Physics professors at California State University at Long Beach have had remarkable success in turning out physics majors. The university is the largest producer of undergraduate physics degrees among master’s- and bachelor’s-granting institutions in the United States. It’s also above the national average in student diversity. About half of its 60 or so majors in 2019 were Latinx, one-third were female, and one-fifth were women of color.

The department created a peer-tutoring system in which students are trained through a three-credit course in physics pedagogy. And professors reimagined the tutoring center so that it is a regular part of the undergraduate experience, like going to the gym. “The normalizing effect,” Pickett says, “is that everyone is going to have a problem, and eventually everyone is going to be the one with the key insight.”

Those changes have given more students confidence that they can do physics, says Pickett. The peer tutors, for example, look like them and have done well in the given course. So why couldn’t they?

They also added a “B.A. in Physics,” which looks like a nice balance of key math and physics courses and room for exploration.

Peer tutors is something that is done (to a small degree) at my university, but it feels like an “extra help” kind of thing, rather than an integral part of any course. (Attendance hovers at around 6 or 7 out of 300 registered students.)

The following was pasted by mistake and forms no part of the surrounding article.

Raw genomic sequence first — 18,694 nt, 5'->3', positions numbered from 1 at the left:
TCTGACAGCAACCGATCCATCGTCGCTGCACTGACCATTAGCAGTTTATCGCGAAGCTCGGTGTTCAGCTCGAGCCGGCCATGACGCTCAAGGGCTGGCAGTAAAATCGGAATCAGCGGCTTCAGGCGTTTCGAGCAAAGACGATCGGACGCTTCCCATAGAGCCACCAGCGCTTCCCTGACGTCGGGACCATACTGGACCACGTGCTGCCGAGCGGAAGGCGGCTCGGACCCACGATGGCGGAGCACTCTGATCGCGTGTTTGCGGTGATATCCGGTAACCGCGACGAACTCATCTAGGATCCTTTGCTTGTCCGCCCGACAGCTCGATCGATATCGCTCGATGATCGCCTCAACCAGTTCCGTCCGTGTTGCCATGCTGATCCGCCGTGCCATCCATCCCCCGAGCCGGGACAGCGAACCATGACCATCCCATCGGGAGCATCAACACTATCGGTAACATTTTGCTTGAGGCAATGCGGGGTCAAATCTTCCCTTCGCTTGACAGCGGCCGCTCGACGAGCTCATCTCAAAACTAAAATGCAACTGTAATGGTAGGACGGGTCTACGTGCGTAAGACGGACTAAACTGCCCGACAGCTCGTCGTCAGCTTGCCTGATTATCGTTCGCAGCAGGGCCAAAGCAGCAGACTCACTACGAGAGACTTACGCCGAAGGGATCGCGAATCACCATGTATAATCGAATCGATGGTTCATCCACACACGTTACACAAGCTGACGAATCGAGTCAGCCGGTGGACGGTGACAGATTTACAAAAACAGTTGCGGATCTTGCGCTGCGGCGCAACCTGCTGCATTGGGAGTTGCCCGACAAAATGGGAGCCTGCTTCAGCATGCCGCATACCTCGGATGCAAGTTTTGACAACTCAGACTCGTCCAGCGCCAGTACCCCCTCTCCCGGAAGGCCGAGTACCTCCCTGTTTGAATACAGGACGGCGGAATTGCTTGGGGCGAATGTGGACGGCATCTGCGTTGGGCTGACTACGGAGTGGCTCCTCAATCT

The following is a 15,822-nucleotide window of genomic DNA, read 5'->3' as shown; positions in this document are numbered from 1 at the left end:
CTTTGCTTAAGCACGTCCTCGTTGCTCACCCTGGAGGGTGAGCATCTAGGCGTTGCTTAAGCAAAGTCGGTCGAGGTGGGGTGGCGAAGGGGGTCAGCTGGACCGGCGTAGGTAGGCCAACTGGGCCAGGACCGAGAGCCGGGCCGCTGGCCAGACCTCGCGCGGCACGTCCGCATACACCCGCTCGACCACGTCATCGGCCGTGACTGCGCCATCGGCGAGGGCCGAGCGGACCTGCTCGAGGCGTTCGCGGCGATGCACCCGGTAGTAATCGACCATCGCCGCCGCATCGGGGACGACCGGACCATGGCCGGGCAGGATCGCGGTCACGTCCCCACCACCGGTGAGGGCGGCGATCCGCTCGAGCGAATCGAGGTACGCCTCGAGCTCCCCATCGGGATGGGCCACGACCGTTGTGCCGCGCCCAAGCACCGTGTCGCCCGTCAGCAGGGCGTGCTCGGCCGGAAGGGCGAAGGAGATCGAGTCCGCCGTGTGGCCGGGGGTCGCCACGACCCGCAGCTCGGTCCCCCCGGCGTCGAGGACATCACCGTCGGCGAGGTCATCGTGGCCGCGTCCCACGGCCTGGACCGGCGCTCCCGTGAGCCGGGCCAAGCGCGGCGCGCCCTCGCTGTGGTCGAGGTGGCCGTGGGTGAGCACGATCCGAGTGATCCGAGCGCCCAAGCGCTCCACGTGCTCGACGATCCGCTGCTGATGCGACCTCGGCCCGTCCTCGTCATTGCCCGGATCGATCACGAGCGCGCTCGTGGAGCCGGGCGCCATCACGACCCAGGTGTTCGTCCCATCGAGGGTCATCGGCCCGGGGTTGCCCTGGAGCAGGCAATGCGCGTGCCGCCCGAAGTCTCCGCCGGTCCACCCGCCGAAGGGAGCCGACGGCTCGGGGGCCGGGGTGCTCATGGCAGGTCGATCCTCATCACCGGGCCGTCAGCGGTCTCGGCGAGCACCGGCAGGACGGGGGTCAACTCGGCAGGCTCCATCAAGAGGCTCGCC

In addition, I have an ideological knee-jerk reaction to paying undergraduate students to perform instructional work. I’m concerned that departments could quickly become dependent on their relatively cheap labor in place of lecturers or graduate student TAs.

However, this article seems to suggest that peer tutors are brought in more as mentors for ensuring that a sense of community emerges among the students. This sounds like something worth paying for.

“Ungrading”: Students assigning their own grades

The Chronicle of Higher Education takes a look at Louis Epstein’s “ungrading” experiment:

Louis Epstein has long been frustrated by grades. Grading systems are somewhat arbitrary, says Epstein, an assistant professor of music at St. Olaf College, “even if we bend over backward to try to make them transparent and objective and fair.” Students, meanwhile, are conditioned to pay a lot of attention to their grades, sometimes at the expense of their learning.

In the beginning, students were anxious about assigning their own grades, Melby says — something I’ve heard from other professors who’ve tried ungrading. They asked questions, Epstein says, like: “How will I know what number I should give myself?” — a reminder that they’re accustomed to external evaluation. Throughout the course, the instructors emphasized that evaluating one’s own work is a useful skill in the professional world.

What isn’t mentioned is how the students’ self assigned grades deviated at all from what Epstein might have given anyway or if his university’s administration had any objections or concerns about ungrading. Still, I’m curious to try this.